Philippines:
The European Union (EU) has reported this week that President Rodrigo Duterte’s war on drugs has deteriorated the human rights situation in the Philippines tremendously. The EU has cited Duterte’s statements that incite the police to take aggressive approaches when dealing with drug users and pushers.


Syria:

The Syrian government regime has tightened its siege in the eastern Ghouta region near Damascus in recent months, reportedly blocking access to around 400,000 civilians from receiving essential goods, such as food and medicine. Consequently, the number of infant deaths has risen dramatically, with children as young as one month old dying from lack of milk and food. Eastern Ghouta is one of the de-escalation zones created by a Russian- and Turkish-brokered deal, however, the Syrian government continues to impose and tighten blockades on the area. Activist Raed Srewel referred to the situation as “the worst kind of criminality” and expressed that a UN initiative to solve this is needed to avoid a humanitarian catastrophe.

The city of Al-Qaratayn, which had previously been retaken from Islamic State (ISIL) by Syrian forces, was retaken by ISIL early this month, which controlled the city for nearly three weeks. Since then, an alarming number of casualties have been documented. The Syrian Observatory for Human Rights (SORH) has reported that at least 128 persons, both soldiers and civilians, were executed by ISIL during its 20-day long siege of Al-Qaratayn. ISIL executed the victims under the charge of “communication and espionage in favor of the regime forces.” These numbers have been confirmed as Syrian government forces managed to retake the city over the weekend. Further information released Tuesday suggested that children were among the casualties. According to reports from civilians, government forces performed the same patterns of action, executing civilians due to suspected collaboration with ISIL during their control of the city. The city has reportedly shifted hands many times during the year.

On Monday, The Russian Defense Ministry reportedly compared the recent military offensive to retake Raqqa from ISIL by the US-led coalition to the bombing of the German city of Dresden in 1945. According to the Ministry, more than 200,000 people lived in Raqqa before the conflict, while only 45,000 remain today. The US-led coalition said it takes all possible precautions to avoid civilian casualties, but has previously accepted responsibility for the deaths of more than 600 civilians in Syria and Iraq since 2014. However, as previously reported in the ICRtoP weekly, this number has been reported to be much higher by human rights groups, among them the SOHR (for more information please click here).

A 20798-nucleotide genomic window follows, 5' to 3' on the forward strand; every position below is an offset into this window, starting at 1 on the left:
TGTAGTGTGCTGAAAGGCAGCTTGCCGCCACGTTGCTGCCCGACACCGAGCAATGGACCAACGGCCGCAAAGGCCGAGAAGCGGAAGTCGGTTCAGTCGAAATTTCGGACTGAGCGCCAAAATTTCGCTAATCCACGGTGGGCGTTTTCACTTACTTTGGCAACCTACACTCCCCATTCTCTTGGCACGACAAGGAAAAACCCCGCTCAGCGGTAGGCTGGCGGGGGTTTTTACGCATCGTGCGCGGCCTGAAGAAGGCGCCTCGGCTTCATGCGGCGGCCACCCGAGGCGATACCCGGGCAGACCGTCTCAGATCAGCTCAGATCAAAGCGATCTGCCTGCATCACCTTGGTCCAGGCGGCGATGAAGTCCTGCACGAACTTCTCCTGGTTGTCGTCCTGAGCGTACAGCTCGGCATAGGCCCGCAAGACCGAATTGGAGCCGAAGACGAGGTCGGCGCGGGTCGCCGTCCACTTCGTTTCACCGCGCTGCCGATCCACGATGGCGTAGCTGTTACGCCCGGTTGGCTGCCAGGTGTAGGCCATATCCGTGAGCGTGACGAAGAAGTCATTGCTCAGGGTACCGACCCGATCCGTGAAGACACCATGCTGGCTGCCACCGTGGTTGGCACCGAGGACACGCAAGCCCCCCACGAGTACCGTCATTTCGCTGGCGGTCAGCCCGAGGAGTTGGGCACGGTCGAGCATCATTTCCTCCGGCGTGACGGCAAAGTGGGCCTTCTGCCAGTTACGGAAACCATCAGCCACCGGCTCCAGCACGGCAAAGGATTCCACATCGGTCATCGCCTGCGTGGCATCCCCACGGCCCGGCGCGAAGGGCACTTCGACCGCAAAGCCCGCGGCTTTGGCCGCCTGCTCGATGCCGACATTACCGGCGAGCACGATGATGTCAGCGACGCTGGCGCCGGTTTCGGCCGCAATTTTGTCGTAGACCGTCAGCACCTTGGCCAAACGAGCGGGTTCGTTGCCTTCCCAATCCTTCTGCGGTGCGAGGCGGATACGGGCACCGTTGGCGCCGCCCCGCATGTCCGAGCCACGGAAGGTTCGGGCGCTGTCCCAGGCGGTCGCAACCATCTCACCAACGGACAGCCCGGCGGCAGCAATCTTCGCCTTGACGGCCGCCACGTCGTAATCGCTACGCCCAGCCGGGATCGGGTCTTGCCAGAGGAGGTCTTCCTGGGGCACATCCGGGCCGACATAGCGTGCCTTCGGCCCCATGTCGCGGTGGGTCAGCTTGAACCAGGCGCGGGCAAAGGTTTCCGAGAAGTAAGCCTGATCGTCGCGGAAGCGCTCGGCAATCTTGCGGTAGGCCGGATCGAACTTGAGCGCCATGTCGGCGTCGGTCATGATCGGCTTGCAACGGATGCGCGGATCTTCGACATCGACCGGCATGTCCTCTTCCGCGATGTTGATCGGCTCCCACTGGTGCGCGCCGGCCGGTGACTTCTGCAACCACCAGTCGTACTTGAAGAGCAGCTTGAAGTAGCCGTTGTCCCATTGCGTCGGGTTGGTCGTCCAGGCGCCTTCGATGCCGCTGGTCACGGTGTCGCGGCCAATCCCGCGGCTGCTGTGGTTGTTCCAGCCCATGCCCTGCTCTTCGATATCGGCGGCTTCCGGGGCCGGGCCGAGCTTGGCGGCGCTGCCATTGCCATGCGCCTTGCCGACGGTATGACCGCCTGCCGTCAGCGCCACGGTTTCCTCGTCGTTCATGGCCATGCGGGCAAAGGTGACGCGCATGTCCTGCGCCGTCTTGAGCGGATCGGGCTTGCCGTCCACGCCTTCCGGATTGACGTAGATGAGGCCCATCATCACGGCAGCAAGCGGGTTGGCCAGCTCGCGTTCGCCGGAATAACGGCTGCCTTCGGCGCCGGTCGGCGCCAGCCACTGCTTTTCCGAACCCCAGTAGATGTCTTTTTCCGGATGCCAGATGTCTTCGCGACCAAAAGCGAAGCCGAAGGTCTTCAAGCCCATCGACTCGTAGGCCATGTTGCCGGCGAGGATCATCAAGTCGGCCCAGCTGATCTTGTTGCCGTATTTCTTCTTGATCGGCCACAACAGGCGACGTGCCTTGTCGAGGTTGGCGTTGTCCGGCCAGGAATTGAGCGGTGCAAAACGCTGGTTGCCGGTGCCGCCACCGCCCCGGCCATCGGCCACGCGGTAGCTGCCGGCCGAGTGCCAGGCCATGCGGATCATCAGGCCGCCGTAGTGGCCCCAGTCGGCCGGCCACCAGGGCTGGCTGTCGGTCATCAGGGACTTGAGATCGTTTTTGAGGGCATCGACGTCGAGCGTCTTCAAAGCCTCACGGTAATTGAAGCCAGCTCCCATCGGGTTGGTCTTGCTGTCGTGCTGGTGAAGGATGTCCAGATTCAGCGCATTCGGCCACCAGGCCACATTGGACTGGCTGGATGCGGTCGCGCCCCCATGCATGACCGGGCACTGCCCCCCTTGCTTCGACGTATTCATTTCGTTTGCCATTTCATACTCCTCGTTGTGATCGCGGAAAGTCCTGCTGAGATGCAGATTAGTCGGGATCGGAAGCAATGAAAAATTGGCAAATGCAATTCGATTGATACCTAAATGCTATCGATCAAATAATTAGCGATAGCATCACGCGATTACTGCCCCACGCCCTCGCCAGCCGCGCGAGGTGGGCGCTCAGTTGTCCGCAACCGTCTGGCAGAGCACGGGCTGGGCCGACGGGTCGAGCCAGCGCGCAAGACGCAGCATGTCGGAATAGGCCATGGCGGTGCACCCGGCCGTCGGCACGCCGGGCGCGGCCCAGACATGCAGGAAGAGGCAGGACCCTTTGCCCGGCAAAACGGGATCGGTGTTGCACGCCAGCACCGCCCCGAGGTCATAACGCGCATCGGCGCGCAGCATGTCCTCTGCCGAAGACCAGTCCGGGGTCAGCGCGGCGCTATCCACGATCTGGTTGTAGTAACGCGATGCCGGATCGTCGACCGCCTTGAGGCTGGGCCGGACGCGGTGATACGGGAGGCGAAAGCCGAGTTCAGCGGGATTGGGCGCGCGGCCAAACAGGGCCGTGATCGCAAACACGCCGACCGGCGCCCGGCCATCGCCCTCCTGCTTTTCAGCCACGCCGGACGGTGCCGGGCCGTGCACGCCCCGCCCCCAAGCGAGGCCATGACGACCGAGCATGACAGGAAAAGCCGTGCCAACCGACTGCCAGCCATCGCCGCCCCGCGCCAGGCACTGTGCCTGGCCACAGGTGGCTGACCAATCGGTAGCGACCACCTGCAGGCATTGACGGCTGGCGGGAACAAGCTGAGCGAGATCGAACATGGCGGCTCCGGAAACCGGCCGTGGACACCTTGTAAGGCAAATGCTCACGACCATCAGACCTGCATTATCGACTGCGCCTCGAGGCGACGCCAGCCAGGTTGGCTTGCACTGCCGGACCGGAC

Yemen:

This week, UN Special Envoy for Yemen Ismail Ould Cheikh Ahmed met with senior Saudi Arabian and Yemeni officials during a four-day visit to the Saudi capital of Riyadh to discuss his initiatives to end the violence in Yemen through a political solution. By the end of his visit, Mr. Ahmed commented that the parties were “exploring significant steps that each side can take to restore confidence and move towards a viable negotiated settlement.” These steps include a renewed ceasefire and a return to diplomatic negotiations.


What else is new?
ICRtoP member HRW, along with the Institute for Human Rights and Development in Africa and the Fondation pour l’égalité des chances en Afrique, have launched a campaign to bring former President Yahya Jammeh from the Gambia to justice for his alleged human rights abuses during his presdency in the country. Jammeh ruled the country for 22 years before losing the elections in December 2016 and seeking exile in Equatorial Guinea. His government has allegedly been implicated in arbitrary arrests, enforced disappearances, and torture. Targeted killings also reportedly occurred during his rule, including the alleged killings of opposition leader Solo Sandeng in April 2016 and newspaper editor Deyda Hydara in 2004.

On 9 November, ICRtoP member the Auschwitz Institute for Peace and Reconciliation will be launching the latest entry in its Sheri P. Rosenberg Policy Papers in Prevention series, entitled, “A Shifting Paradigm: Social media and the changing nature of conflict and conflict response,” featuring author Christopher McNaboe. Please click here for more information on the event and how to RSVP.

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#R2PWeekly: 16 – 20 October 2017

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Concern grows over impact of security situation on
civilians in the DRC as elections pushed to 2019

Several non-governmental organizations, including ICRtoP member Human Rights Watch (HRW), have pushed for increased sanctions by the European Union (EU) and the United States on President Kabila’s financial associates and family members. The sanctions are reportedly aimed at showing Kabila that his “unconstitutional abuse of power” has real consequences. The International Contact Group for the Great Lakes Region of Africa, which includes the UN, the EU and the US, will meet on 12 October in The Hague to discuss the humanitarian crisis.